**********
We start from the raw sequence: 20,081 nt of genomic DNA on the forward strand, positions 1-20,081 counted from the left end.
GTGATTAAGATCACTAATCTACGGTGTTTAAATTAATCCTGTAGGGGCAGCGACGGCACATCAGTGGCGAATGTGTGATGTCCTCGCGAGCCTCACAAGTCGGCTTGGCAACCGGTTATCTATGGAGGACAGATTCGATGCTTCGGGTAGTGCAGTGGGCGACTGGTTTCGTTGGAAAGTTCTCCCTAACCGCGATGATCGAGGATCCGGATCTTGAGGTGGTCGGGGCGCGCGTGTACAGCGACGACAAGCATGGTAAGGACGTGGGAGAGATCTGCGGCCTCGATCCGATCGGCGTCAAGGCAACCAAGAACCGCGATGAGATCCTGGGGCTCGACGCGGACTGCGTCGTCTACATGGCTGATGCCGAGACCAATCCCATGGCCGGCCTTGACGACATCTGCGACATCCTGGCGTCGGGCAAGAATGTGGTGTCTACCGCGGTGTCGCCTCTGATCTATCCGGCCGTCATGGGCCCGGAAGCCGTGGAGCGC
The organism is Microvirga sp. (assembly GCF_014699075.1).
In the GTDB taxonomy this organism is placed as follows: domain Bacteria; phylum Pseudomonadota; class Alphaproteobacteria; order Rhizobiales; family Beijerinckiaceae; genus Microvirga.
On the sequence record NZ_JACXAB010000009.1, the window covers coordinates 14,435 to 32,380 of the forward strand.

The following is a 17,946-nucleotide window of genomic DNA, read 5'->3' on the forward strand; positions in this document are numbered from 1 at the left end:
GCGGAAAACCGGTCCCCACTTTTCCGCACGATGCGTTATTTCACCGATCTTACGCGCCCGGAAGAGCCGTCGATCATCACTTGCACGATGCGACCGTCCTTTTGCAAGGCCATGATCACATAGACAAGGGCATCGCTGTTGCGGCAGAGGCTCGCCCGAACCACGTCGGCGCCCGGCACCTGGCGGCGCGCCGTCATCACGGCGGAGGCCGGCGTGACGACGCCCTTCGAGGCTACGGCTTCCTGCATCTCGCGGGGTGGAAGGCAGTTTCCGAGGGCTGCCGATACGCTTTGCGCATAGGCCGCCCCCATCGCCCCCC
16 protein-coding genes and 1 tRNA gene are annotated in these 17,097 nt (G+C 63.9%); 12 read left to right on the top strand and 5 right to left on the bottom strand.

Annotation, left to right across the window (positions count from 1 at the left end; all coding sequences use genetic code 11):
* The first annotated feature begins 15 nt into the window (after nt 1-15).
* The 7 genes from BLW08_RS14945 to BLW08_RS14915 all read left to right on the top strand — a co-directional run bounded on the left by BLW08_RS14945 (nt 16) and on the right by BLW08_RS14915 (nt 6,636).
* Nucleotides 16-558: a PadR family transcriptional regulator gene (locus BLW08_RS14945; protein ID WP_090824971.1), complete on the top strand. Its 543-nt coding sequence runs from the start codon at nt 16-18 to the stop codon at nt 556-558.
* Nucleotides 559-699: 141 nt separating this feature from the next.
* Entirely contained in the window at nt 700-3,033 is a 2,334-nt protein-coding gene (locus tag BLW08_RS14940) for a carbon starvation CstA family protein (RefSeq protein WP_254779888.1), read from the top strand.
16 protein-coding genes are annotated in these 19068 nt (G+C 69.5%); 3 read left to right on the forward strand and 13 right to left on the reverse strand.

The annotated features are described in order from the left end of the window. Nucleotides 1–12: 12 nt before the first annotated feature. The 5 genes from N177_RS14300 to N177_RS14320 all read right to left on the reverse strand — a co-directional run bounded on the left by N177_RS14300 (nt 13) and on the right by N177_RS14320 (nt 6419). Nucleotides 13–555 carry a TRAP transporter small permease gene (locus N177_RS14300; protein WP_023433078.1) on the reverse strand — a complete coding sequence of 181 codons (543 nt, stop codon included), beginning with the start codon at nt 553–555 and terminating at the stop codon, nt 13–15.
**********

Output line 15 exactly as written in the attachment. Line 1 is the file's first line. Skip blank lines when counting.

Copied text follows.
16 protein-coding genes are annotated in these 19068 nt (G+C 69.5%); 3 read left to right on the forward strand and 13 right to left on the reverse strand.